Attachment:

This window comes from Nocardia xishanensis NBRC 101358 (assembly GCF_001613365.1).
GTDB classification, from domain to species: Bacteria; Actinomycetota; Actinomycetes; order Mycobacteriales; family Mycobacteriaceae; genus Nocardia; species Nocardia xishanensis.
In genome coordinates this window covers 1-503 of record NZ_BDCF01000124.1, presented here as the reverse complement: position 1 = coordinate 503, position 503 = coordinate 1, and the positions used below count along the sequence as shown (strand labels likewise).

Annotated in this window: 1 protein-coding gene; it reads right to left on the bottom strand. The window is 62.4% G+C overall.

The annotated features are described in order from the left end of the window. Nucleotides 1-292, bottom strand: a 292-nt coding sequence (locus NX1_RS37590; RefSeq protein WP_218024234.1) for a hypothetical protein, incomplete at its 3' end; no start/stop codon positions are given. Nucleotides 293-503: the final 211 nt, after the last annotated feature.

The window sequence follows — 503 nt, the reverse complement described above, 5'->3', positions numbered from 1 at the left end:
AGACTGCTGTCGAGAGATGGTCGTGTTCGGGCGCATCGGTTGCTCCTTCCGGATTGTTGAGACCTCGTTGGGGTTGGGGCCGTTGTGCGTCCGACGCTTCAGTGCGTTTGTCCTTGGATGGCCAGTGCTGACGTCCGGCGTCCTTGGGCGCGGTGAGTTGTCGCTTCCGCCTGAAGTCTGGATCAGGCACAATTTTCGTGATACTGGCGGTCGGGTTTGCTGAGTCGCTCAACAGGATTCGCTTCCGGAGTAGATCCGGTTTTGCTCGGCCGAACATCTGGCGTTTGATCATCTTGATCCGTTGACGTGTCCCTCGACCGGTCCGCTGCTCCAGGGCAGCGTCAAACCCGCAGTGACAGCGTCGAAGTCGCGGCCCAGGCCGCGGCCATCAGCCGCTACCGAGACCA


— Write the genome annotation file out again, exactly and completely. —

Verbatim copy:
This window comes from Nocardia xishanensis NBRC 101358 (assembly GCF_001613365.1).
GTDB classification, from domain to species: Bacteria; Actinomycetota; Actinomycetes; order Mycobacteriales; family Mycobacteriaceae; genus Nocardia; species Nocardia xishanensis.
In genome coordinates this window covers 1-503 of record NZ_BDCF01000124.1, presented here as the reverse complement: position 1 = coordinate 503, position 503 = coordinate 1, and the positions used below count along the sequence as shown (strand labels likewise).

Annotated in this window: 1 protein-coding gene; it reads right to left on the bottom strand. The window is 62.4% G+C overall.

The annotated features are described in order from the left end of the window. Nucleotides 1-292, bottom strand: a 292-nt coding sequence (locus NX1_RS37590; RefSeq protein WP_218024234.1) for a hypothetical protein, incomplete at its 3' end; no start/stop codon positions are given. Nucleotides 293-503: the final 211 nt, after the last annotated feature.

The window sequence follows — 503 nt, the reverse complement described above, 5'->3', positions numbered from 1 at the left end:
AGACTGCTGTCGAGAGATGGTCGTGTTCGGGCGCATCGGTTGCTCCTTCCGGATTGTTGAGACCTCGTTGGGGTTGGGGCCGTTGTGCGTCCGACGCTTCAGTGCGTTTGTCCTTGGATGGCCAGTGCTGACGTCCGGCGTCCTTGGGCGCGGTGAGTTGTCGCTTCCGCCTGAAGTCTGGATCAGGCACAATTTTCGTGATACTGGCGGTCGGGTTTGCTGAGTCGCTCAACAGGATTCGCTTCCGGAGTAGATCCGGTTTTGCTCGGCCGAACATCTGGCGTTTGATCATCTTGATCCGTTGACGTGTCCCTCGACCGGTCCGCTGCTCCAGGGCAGCGTCAAACCCGCAGTGACAGCGTCGAAGTCGCGGCCCAGGCCGCGGCCATCAGCCGCTACCGAGACCA